Our goal is to have 30 stocks in our portfolio; we currently have 28. For those not familiar with our strategy, a review of my special affinity for the number 30 may be useful, explains Neil Macneale, editor of the specialized advisory service, 2-for-1 Stock Split Newsletter.
First, 30 months equals 2½ years. The David Ikenberry study that inspired me 23 years ago described the outperformance of splitting stocks over a two to three year period, after which the “stock split advantage” dissipates. Thus, 30 months becomes an ideal holding period for our stocks on a ladder from newest to the oldest.
Second, mathematicians tell us that just 30 positions, spread across market sector and market cap, offers more than enough diversity to completely eliminate all risk except market risk. In other words, a diverse portfolio of 30 stocks can be seen as a proxy for the entire market.
With no qualified split announcements in May, I go to the market and look for companies with many of the same characteristics as our 2 for 1 portfolio winners.
This month I’m going to go with a utility that meets most 2 for 1 criteria and also gives us some international exposure in addition to the typical utility stability and good dividends.
Headquartered in Allentown, PA, the PPL Corporation (PPL), through its fully owned subsidiaries, provides electricity to portions of the United Kingdom, Pennsylvania, Kentucky, Virginia and Tennessee and natural gas to portions of Kentucky.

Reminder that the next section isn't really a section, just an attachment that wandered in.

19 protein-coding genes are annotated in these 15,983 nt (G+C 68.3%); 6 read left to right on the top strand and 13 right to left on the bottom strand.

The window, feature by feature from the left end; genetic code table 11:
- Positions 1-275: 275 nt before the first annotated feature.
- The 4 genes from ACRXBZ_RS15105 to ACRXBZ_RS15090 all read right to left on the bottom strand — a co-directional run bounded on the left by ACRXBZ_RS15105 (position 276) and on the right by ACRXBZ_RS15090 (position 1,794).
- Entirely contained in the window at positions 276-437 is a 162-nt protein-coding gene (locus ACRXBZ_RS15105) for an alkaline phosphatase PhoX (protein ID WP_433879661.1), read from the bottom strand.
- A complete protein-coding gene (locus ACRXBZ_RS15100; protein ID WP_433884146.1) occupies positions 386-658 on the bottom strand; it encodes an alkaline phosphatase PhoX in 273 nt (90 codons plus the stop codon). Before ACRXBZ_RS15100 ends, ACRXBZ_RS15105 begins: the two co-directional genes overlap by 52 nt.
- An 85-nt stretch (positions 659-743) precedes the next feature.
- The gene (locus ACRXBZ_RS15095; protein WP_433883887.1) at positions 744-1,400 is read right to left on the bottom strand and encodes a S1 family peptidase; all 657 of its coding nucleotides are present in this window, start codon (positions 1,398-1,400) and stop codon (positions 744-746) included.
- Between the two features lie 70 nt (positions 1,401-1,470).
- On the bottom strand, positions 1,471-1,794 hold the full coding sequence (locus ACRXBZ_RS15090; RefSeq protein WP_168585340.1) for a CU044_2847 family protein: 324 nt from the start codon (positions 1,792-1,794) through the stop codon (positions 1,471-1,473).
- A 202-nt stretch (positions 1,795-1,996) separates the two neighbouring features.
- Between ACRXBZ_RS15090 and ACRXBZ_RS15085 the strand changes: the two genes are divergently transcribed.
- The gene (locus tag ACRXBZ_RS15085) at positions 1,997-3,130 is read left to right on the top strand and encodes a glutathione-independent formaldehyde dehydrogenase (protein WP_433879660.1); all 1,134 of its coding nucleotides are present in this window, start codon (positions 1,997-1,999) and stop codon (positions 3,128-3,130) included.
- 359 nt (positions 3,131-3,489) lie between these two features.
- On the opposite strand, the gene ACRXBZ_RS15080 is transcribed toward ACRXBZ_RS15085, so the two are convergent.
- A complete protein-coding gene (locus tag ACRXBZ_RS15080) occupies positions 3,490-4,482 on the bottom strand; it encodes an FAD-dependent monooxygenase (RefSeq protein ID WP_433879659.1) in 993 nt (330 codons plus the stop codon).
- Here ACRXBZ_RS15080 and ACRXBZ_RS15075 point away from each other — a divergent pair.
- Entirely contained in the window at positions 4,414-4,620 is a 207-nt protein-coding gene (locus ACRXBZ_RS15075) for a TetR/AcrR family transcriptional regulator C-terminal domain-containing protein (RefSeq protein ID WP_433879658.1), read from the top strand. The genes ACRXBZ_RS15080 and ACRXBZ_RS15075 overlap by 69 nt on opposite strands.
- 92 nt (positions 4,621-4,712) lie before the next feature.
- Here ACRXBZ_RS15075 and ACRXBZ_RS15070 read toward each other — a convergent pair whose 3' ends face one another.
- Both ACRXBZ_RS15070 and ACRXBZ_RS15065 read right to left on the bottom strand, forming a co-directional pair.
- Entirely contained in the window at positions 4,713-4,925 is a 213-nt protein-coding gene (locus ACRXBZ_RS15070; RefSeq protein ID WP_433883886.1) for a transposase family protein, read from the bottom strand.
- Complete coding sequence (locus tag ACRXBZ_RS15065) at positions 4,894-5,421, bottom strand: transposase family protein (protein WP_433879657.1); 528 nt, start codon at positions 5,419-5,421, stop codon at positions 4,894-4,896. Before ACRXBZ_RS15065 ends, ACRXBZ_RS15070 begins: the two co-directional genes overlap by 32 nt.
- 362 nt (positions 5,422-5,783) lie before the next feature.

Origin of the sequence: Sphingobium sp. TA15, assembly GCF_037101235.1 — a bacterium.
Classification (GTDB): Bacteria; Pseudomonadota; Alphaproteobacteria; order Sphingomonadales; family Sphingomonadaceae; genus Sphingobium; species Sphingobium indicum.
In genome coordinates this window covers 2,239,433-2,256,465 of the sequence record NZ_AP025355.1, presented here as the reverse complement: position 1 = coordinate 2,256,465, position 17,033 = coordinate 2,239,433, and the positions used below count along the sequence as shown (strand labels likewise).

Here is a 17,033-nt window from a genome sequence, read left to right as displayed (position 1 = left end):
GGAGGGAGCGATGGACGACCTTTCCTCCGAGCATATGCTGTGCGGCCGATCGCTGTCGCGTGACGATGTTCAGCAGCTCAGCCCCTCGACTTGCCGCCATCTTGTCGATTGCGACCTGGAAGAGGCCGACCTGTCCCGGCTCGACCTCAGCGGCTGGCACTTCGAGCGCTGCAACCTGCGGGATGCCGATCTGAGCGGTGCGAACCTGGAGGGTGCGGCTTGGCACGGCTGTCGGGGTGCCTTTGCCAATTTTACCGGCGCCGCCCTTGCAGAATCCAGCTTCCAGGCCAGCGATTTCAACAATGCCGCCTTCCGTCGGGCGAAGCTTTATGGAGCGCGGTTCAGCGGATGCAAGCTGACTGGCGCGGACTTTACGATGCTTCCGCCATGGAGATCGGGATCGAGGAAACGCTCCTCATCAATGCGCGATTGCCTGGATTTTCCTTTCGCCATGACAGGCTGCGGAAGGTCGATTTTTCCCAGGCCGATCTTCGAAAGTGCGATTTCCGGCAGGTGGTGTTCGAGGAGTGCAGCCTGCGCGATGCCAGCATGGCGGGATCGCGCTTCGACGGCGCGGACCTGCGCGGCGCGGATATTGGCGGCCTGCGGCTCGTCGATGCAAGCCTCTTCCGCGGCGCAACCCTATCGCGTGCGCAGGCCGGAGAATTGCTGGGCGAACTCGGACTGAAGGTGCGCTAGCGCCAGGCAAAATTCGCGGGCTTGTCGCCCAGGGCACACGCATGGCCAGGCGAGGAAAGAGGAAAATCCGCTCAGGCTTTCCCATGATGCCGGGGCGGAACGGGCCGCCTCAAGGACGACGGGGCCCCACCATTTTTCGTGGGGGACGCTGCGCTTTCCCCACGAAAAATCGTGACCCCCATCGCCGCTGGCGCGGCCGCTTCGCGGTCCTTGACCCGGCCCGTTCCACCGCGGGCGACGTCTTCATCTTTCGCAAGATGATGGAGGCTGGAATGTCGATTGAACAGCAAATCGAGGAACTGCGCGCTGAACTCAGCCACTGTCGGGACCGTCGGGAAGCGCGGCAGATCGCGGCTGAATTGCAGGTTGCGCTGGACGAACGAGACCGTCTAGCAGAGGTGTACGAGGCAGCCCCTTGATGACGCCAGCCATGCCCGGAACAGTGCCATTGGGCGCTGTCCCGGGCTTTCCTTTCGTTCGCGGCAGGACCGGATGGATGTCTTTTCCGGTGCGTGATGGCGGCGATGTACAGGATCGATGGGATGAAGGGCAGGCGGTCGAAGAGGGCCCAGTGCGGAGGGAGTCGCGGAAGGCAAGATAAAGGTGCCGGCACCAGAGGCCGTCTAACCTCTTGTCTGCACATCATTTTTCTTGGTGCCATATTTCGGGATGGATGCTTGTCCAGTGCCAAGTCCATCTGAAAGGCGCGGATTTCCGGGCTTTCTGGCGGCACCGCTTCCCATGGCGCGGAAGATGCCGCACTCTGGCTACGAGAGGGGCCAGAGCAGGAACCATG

The UK operations provide approximately 53% of earnings. All operations are regulated. The permitted return-on-investment in the UK is significantly higher than is typical for the US, and will remain so for at least the next several years at which time rates of return will be up for review in the UK starting in 2023.
If we continue to add non-splitting stocks to the portfolio, doing without the stock split advantage, there has to be some off-setting benefit. In the case of PPL, we get a very low volatility, high dividend paying stock that might serve as an “anchor” for the portfolio even if its price appreciation falls below our average.
With a PE ratio of 11.9 and a price-to-book ratio of 1.8, PPL is quite reasonably priced compared to its peers. The 5.4% dividend has been slowly increasing and should be deemed relatively secure. This is a huge company.
PPL ranks as the 8th largest electric utility in the US, with a market cap of over $22B, so it’s not exactly an under-the-radar stock. Nevertheless, I could find no significant scandals or bad press to put me off.
Sustainalytics, Inc., a business that ranks Environmental, Social, and Governance characteristics of companies, has an ESG ranking on PPL that has improved markedly over the last five years. I would prefer to be adding a split, but a solid utility will keep the portfolio moving for now.
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